Thu, Jan 01, 2009 - Page 18 News List

Britain’s Olympic heroes scoop New Year’s Honors


Britain’s Olympic heroes added a fresh haul of medals to their Beijing haul yesterday in the New Year’s Honors List, also notably featuring Formula One champion Lewis Hamilton.

Track cycling star Chris Hoy, who won three gold medals at the Beijing Games in August, received a knighthood.

“It’s a huge honor, really unexpected and just an amazing way to end the year,” the 32-year-old told the BBC. “A knighthood is a unique thing. You can’t compare it to anything else — it’s something that money can’t buy,” he said.

In an impressive family double, Hoy — or Sir Chris as he can now call himself — can celebrate the top honor with his mother Carol, who became a Member of Order of the British Empire (MBE).

“I was as delighted with my mum getting her MBE as I was with my knighthood,” the Scot said.

Britain’s Olympic team won 47 medals in Beijing, led by the cyclists, in the best showing for Britain in a century. They came fourth in the overall medals table.

Those honored afresh yesterday included cyclists Victoria Pendleton, Nicole Cooke, Edward Clancy, Jason Kenny and Rebecca Romero; sailors Ben Ainslie, Philippa Wilson, Sarah Ayton and Sarah Webb; athlete Christine Ohuruogu and canoeist Tim Brabants.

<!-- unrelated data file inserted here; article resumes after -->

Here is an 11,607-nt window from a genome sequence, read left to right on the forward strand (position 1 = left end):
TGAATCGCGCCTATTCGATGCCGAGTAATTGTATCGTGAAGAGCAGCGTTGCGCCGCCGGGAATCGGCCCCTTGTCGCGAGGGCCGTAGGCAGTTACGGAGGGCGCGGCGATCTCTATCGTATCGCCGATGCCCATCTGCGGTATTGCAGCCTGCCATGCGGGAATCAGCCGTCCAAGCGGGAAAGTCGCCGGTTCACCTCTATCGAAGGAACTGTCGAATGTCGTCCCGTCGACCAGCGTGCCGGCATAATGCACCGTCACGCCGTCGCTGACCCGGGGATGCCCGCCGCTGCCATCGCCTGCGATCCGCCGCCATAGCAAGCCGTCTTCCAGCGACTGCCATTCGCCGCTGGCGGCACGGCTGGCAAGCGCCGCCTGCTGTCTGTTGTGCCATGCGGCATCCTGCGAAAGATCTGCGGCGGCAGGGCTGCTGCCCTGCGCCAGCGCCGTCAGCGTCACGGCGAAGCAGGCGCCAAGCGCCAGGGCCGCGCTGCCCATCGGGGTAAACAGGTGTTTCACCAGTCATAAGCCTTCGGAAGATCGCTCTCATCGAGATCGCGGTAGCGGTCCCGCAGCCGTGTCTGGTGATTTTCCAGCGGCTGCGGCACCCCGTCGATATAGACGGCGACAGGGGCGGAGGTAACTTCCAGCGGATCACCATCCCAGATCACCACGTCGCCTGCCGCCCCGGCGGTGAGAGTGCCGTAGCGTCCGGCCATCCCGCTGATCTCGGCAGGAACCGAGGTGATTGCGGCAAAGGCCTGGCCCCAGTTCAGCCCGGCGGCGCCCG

Ohuruogu, the only British athlete to win gold in a track and field event at the Beijing Olympics, welcomed her MBE.

“It is nice to be called the Olympic, world and Commonwealth champion and now to be made an MBE is extra special,” she said.

Paralympic swimnmer Eleanor Simmonds, the youngest person ever on the New Year’s Honors List at 14, said: “This year has been a real whirlwind and really a fairy tale ... It’s just so amazing.”

Hamilton, who stormed into the record books in November as the youngest champion in Formula One history, said he felt “humbled” by his award.

“It is the most amazing culmination to what has been quite a year for me,” the 23-year-old said.

“It is a massive honor and incredible privilege for me to receive an MBE from Her Majesty the Queen,” Hamilton said.

Those on the annual list, announced by the Cabinet Office, will receive their medals from Queen Elizabeth II in ceremonies in Buckingham Palace in the coming months.

Hoy voiced hope that he could receive his honor at the same time as his mother, a former senior nurse recognized for work on sleep-related illnesses.

“I wouldn’t want her day to be overshadowed by me but it would be nice if we were both there together,” he said.

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